Thomas' ruling throwing out a $10 million fine against Ralston Purina, which was founded by Sen. Danforth's family and in which the senator had a significant financial interest, drew a bit more scrutiny:
Clarence Thomas, President Bush's nominee for the Supreme Court, may have violated judicial ethics in a 1990 ruling involving his political mentor, Sen. John C. Danforth (R-Mo.), a court watchdog group charged Sunday.
Thomas, a federal appeals court judge, wrote an opinion throwing out a $10.4-million fine against Ralston-Purina Co., the St. Louis-based pet food concern founded by Danforth's grandfather, said Supreme Court Watch, a nonprofit group headquartered in New York.
Danforth owns at least $7.5 million in Ralston-Purina stock. His brothers, William and Donald, are on the firm's board of directors and control roughly 5% of its shares, the group said in a report issued in Washington.
As Missouri attorney general, Danforth in 1974 hired Thomas right out of law school as an aide. When Danforth went to the Senate in 1979, he hired Thomas as his legislative assistant. [Reuters, 7/22/91, via Nexis]
A July 22, 1991, AP report quoted two law professors who agreed that Thomas should have disclosed his relationship to Danforth and given the parties in the case an opportunity to seek his recusal:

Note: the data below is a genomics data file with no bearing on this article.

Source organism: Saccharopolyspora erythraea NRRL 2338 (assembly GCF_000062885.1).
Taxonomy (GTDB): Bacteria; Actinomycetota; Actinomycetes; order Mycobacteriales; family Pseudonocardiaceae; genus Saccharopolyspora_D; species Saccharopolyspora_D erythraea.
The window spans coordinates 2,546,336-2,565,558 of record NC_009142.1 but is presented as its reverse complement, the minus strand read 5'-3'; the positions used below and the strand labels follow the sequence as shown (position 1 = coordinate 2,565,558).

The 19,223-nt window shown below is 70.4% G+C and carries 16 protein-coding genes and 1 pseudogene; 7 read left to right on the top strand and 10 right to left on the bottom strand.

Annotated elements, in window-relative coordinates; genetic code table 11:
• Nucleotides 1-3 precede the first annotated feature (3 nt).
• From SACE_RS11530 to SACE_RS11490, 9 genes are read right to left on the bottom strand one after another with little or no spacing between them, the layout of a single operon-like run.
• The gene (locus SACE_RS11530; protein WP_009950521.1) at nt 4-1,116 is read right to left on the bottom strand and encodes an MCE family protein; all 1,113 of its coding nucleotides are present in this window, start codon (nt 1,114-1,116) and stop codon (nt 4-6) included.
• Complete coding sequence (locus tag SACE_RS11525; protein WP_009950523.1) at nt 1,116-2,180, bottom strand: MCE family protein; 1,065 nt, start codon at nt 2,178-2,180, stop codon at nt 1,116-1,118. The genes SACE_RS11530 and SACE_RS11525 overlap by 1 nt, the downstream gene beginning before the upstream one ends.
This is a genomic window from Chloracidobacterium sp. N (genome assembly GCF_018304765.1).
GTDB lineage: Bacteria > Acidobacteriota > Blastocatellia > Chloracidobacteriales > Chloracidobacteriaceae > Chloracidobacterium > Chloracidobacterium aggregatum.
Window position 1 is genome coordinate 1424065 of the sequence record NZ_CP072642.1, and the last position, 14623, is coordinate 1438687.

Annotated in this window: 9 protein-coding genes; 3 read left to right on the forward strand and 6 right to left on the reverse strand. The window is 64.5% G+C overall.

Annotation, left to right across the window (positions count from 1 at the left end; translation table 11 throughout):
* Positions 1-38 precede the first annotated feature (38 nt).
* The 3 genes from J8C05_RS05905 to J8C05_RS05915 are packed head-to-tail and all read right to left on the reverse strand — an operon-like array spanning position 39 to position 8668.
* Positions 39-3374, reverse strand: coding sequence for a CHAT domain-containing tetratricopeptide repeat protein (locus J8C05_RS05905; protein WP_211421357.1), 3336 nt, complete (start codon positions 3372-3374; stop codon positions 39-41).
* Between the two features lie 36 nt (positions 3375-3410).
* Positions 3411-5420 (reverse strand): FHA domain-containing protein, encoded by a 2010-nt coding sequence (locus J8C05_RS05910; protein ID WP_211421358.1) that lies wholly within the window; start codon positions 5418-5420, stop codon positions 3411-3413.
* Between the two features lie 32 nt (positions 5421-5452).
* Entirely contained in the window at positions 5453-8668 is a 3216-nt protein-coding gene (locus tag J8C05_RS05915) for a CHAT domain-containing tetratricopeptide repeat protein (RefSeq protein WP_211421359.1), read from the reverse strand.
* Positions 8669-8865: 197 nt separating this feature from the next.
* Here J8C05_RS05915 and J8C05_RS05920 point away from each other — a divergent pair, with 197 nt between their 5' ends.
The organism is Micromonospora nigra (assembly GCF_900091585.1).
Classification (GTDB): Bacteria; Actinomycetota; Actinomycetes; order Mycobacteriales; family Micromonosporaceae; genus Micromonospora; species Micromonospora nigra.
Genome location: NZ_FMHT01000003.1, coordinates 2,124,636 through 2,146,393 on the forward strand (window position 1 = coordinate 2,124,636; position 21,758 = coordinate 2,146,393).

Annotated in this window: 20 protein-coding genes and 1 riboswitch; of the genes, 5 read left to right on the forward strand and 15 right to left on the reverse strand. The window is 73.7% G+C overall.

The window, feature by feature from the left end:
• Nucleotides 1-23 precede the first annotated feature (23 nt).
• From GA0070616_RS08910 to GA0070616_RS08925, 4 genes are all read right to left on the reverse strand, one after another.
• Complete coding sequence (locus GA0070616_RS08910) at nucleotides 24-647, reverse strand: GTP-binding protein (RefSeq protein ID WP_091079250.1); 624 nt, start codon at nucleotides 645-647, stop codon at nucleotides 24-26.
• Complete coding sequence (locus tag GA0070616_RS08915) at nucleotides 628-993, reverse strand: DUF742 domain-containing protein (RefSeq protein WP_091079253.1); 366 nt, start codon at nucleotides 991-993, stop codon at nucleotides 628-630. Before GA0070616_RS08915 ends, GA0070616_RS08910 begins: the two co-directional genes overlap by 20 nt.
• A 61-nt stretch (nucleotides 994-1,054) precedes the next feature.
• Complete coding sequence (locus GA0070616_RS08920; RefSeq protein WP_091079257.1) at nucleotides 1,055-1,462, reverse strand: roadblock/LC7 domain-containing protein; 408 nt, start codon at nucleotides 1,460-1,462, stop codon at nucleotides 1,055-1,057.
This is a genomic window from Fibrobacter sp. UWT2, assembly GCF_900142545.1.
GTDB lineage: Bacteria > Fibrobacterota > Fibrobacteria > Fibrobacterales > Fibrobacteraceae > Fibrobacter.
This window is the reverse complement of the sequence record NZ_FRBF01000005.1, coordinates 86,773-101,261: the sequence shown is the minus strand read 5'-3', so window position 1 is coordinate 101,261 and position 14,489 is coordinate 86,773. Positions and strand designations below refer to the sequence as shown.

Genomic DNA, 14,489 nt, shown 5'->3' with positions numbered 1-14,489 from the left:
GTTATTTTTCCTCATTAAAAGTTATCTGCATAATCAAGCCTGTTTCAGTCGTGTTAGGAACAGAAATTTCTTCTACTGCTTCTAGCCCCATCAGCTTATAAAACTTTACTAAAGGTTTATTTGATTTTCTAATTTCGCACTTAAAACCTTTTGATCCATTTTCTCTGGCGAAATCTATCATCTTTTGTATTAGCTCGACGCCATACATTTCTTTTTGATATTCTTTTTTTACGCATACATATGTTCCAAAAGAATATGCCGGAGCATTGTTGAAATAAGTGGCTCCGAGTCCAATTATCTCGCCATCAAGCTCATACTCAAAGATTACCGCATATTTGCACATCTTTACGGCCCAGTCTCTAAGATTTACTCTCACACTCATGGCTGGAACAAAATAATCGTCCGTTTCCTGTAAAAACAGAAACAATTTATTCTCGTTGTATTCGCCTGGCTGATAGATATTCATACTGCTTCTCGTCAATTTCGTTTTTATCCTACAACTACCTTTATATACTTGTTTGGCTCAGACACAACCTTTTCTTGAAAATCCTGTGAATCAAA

Legal ethics experts were divided on the question.
Stephen Gillers, a New York University law professor who sits on the advisory board of Supreme Court Watch, said Thomas should have revealed his relationship to Danforth and given the parties in the case an opportunity to ask for his recusal.
"The test is one of appearances," Gillers said, not the strength of Thomas's financial or personal ties to Danforth and Ralston Purina.
Steven Lubet, a Northwestern University law professor, agreed that Thomas should have notified the parties of his connection to Danforth. [...]
"Many federal judges would have chosen not to participate under the circumstances, but the recent rulings under the disqualifications law probably did not require Judge Thomas to stay out of the case." Lubet said.
In his 2007 memoir, My Grandfather's Son, Thomas described the first time he met Danforth, who would go on to be a boss, mentor, and patron to Thomas — a description that makes clear that Thomas was acutely aware of Danforth's relationship to Ralston Purina from the moment they met:
"Clarence, there's plenty of room at the top," the attorney general said as we sat down to talk. That's easy for you to say, I thought, knowing that he was one of the heirs to the Ralston Purina fortune and had been elected attorney general of Missouri while he was still in his early thirties. Maybe there was room at the top for people like him, but so far I hadn't even managed to find it at the bottom. [p. 87, bold added]